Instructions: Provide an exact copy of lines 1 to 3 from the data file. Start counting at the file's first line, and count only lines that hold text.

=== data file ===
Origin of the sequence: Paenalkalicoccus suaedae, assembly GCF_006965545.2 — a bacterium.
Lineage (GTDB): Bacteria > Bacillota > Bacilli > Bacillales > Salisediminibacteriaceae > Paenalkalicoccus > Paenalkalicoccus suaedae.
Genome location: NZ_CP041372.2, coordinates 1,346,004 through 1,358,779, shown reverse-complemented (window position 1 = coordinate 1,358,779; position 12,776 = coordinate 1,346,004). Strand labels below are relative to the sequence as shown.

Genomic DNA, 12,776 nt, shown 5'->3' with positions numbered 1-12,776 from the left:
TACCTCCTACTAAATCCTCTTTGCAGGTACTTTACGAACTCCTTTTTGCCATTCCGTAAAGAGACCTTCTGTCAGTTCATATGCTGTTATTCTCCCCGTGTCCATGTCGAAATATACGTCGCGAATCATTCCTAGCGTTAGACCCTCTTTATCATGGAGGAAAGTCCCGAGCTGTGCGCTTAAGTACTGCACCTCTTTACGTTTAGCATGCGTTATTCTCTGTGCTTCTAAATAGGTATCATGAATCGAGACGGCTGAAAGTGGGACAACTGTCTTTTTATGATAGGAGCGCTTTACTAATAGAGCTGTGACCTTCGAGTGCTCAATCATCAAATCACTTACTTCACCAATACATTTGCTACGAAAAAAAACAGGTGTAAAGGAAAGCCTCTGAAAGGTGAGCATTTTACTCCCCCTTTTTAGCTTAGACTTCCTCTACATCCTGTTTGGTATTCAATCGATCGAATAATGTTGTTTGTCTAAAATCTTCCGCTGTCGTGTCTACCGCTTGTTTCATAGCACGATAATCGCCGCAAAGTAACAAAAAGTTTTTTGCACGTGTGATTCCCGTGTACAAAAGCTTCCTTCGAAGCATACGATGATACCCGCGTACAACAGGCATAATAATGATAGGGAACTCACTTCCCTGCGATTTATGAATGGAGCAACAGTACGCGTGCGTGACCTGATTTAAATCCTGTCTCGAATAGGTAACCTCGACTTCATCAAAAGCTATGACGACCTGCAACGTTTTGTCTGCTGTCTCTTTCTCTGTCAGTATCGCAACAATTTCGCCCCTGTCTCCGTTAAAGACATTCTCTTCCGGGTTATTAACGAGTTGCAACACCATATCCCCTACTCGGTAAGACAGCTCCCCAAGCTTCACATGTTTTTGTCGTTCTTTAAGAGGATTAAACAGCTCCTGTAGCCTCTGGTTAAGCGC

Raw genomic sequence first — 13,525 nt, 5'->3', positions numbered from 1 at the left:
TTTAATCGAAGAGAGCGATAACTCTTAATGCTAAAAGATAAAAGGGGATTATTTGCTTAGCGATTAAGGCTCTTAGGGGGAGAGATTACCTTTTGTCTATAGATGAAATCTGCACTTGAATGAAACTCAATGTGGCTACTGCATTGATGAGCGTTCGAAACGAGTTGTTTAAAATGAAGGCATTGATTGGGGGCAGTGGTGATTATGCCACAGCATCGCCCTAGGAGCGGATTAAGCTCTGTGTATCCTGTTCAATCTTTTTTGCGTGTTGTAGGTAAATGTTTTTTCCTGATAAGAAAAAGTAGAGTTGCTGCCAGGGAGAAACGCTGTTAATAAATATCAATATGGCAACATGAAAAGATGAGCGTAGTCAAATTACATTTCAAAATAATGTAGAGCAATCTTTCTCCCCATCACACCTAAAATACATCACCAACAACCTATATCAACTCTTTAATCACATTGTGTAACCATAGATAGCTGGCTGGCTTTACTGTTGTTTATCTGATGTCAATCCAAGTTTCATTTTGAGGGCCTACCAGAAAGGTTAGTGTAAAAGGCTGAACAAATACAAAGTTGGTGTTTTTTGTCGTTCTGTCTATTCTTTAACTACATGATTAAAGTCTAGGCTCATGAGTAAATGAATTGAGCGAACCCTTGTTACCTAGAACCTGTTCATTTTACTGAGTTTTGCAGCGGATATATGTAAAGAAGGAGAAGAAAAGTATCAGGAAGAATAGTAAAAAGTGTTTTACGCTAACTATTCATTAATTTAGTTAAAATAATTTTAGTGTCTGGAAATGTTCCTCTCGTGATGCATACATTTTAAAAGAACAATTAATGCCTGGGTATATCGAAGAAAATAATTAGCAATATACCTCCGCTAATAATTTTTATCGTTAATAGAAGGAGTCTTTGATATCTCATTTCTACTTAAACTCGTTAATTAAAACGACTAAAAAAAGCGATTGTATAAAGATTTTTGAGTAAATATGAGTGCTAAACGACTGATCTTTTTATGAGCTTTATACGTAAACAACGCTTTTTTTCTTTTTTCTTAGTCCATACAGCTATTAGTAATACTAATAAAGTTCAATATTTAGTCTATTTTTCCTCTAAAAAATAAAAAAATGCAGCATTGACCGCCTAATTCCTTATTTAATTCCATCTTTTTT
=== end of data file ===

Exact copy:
Origin of the sequence: Paenalkalicoccus suaedae, assembly GCF_006965545.2 — a bacterium.
Lineage (GTDB): Bacteria > Bacillota > Bacilli > Bacillales > Salisediminibacteriaceae > Paenalkalicoccus > Paenalkalicoccus suaedae.
Genome location: NZ_CP041372.2, coordinates 1,346,004 through 1,358,779, shown reverse-complemented (window position 1 = coordinate 1,358,779; position 12,776 = coordinate 1,346,004). Strand labels below are relative to the sequence as shown.